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Front Lawn Speech

May 8, 1970 — Anti-Vietnam War Rally, “Front Lawn,” University of Sydney, Sydney, Australia


. . . many women are beginning to feel the necessity to speak for themselves, for their sisters.

i feel that necessity now . . .

we all feel very strongly about conscription and freedom of the individual, some go to great  lengths to martyr themselves on the issue of the draft. i don’t feel very strongly anymore about the ego scenes of the mike joneses around me. i do feel strongly about my freedom and my sisters’ freedom. Women are conscripted every day into their personalized slave kitchens. can you, with your mind filled with the moratorium, spare a thought for their freedom, identity, minds and emotions? they’re women, and your stomach is full. it suits you to keep women in the kitchens, in underpaid menial jobs, and with the children. you, by your silence, apathy and laughter, sanction the legislators, the pig parliamentarians, the same men who sanction the war in vietnam. you won’t make an issue of abortion, equal pay and child minding centres, because they’re women’s matters, and under your veneer you are brothers to the pig politicians.

and i say to all you highminded intellectual women who say you’re liberated with such force and conviction, i say you make me sick. so women’s lib doesn’t concern you, ask you companion what he would prefer — to talk to you or fuck you? (and if you say you’d prefer to be fucked, you’ve absorbed your conditioning quite well.) and the women in the suburbs are no concern of yours? your mother is no concern of yours? so long as you think you’re liberated, all’s well. you and your sisters and the silent suburban women are all part of a capitalist PATRIARCHAL society which you cannot ignore.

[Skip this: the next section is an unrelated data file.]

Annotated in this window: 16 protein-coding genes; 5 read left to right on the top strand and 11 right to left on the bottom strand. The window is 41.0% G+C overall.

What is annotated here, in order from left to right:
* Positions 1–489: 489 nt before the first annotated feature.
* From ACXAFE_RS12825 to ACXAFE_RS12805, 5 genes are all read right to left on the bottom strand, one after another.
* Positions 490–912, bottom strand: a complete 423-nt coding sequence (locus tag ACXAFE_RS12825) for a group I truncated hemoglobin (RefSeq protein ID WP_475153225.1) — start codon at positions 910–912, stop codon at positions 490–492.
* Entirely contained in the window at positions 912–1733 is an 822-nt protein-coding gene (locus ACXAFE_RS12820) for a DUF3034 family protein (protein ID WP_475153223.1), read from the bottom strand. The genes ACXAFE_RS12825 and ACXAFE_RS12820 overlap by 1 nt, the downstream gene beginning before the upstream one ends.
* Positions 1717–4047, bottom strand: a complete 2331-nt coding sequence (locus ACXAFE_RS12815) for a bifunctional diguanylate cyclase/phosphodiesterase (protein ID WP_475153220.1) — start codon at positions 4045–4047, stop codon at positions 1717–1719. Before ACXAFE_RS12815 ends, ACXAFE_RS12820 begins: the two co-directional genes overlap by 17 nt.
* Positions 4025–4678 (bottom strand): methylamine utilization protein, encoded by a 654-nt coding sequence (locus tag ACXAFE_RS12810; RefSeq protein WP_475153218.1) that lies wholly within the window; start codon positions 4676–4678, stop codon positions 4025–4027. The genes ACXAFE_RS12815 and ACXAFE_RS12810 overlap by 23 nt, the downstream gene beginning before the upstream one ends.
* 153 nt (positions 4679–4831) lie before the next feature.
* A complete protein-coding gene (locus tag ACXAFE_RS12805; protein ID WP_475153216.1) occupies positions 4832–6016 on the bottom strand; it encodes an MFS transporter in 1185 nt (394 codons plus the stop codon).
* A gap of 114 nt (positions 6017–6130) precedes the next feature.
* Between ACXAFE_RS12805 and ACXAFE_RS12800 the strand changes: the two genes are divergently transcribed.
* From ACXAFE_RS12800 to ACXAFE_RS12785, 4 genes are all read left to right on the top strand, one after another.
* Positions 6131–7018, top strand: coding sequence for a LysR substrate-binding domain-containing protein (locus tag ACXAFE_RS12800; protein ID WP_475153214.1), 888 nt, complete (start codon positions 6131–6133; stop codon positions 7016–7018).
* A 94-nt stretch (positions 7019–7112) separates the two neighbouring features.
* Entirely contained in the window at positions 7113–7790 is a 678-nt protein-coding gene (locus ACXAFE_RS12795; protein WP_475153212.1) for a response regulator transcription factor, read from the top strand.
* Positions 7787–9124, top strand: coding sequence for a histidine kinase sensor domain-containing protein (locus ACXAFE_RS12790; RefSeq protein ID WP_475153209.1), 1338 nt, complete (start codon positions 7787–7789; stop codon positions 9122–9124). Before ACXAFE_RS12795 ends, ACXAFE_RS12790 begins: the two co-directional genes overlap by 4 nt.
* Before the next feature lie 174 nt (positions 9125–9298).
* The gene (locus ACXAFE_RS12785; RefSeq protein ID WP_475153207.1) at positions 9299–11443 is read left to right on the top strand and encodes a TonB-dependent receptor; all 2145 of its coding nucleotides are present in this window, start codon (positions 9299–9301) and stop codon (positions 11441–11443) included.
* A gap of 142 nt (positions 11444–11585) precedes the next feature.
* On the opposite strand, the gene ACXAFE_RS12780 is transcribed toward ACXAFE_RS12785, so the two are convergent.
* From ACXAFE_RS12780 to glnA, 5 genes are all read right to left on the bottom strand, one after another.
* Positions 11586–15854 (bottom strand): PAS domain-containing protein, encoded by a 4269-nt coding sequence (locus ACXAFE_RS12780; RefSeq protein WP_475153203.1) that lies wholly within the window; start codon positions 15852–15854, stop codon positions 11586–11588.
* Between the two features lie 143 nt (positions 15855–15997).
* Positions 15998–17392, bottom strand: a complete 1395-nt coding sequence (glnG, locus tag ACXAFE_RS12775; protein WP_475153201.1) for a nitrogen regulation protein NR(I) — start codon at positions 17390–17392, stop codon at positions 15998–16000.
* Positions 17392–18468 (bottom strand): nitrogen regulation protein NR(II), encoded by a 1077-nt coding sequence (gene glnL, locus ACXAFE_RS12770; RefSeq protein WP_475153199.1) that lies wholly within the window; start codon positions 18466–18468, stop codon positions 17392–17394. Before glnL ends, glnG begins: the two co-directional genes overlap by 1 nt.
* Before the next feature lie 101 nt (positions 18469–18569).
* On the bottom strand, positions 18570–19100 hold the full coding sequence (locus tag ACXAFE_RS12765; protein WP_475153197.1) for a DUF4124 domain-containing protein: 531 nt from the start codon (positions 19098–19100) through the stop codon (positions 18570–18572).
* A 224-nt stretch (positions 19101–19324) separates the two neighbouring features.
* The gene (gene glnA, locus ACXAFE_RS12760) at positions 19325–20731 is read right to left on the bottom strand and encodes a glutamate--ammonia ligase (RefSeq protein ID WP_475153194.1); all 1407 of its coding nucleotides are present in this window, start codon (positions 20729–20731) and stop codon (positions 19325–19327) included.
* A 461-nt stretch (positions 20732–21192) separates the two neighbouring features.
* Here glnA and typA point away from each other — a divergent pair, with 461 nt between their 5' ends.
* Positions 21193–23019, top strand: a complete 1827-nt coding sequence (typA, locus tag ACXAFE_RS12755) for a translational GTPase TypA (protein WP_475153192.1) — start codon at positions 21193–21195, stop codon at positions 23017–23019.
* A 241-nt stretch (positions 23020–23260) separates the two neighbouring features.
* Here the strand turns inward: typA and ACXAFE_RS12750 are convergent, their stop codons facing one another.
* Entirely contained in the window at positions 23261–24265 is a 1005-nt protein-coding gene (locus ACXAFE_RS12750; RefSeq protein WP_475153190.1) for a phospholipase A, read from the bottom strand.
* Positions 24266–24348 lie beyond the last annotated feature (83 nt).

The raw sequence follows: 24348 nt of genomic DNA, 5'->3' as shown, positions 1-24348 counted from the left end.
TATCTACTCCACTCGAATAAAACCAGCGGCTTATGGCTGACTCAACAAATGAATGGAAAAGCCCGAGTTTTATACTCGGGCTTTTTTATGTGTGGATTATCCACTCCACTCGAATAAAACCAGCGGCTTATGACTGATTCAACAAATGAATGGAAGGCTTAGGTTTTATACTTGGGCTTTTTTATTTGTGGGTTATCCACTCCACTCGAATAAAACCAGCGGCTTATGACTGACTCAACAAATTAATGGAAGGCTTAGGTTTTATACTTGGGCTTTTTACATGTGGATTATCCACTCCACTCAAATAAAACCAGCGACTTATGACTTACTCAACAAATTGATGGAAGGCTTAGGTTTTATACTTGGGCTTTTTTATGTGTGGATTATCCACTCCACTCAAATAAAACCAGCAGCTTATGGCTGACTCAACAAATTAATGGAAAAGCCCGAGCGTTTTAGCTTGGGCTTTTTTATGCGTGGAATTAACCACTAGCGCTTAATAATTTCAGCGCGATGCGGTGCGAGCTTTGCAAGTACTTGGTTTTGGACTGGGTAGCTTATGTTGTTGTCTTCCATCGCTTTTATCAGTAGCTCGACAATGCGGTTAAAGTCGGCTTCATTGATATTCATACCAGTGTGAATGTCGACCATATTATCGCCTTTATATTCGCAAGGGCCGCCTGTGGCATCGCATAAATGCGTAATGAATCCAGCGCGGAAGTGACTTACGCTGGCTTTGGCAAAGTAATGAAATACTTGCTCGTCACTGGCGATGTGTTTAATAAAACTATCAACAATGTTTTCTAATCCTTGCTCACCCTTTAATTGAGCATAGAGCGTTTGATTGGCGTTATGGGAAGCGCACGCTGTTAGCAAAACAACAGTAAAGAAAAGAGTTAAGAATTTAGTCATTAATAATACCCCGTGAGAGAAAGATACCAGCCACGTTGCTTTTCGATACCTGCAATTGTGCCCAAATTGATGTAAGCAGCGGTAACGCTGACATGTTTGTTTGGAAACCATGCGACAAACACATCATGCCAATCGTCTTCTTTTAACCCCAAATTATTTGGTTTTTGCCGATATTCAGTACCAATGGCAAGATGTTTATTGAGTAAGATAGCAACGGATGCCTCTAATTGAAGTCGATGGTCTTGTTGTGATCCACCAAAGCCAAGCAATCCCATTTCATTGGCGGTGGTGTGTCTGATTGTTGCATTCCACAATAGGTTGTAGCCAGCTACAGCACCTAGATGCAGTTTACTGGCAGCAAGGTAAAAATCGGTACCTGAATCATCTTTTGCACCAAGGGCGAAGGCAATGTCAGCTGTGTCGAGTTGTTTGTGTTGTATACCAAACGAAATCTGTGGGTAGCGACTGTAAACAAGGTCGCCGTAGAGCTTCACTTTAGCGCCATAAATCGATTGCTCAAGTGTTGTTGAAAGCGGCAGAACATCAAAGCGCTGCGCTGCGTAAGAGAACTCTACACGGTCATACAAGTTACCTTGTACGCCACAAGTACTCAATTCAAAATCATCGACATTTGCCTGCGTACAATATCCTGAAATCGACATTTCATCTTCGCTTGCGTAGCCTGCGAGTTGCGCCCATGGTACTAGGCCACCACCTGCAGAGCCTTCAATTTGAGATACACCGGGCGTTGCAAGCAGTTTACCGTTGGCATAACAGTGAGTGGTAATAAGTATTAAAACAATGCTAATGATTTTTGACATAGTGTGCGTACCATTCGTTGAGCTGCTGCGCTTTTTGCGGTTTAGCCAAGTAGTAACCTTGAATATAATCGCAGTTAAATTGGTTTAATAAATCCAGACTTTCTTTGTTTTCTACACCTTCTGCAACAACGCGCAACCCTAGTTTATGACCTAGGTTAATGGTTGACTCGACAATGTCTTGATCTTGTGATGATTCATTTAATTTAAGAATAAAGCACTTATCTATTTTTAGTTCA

and don’t start to trust the sympathetic men who want a socialist society. where will the women be after the revolution? go, ask them, the men on the let stink — they stink from their motherfucking socks to their long hair, from their jock straps to their mao and moratorium badges. the ones who pretend to espouse our aims are far worse than those who at least wear their true colours on their sleeves. and to my brothers on the drug scene. grass is good. oh yes, but instead of becoming happy and peaceful and oh so motherfucking loving all i can see is you sitting there, asserting, even grooving on your maleness, dominating every joint, every puff. chickies aren’t very good at rapping, aren’t clever or subtle enough. i mean, it’s a male scene, isn’t it, you fat arrogant farts.

okay, i’ve stopped trying to love and understand my oppressors
i know who my enemy is
i will tell you what I feel, as an individual, as a woman
i feel that there can be no love between men and women

maybe after the revolution people will be able to love each other regardless of skin colour, ethnic origin, occupation or type of genitals. but if that happens it will only happen if we make it happen. starting right now.

i feel hatred
i feel anger
without indulging in an equality or marxist argument I say all power to women
because that’s what i feel


and I say to every woman that every time you’re put down or fucked over, every time they kick you cunningly in the teeth, go stand on the street corner and tell every man that walks by, every one of them a male chauvinist by virtue of HIS birthright, tell them all to go suck their own cocks. and when they laugh, tell them that they’re getting bloody defensive, and that you know what size weapon to buy to kill the bodies that you’ve unfortunately laid under often enough.




Source: Trouble: Evolution of a Radical — Selected Writings 1970-2010, by Kate Jennings, (Sydney, ReadHowYouWant, Limited) 2010.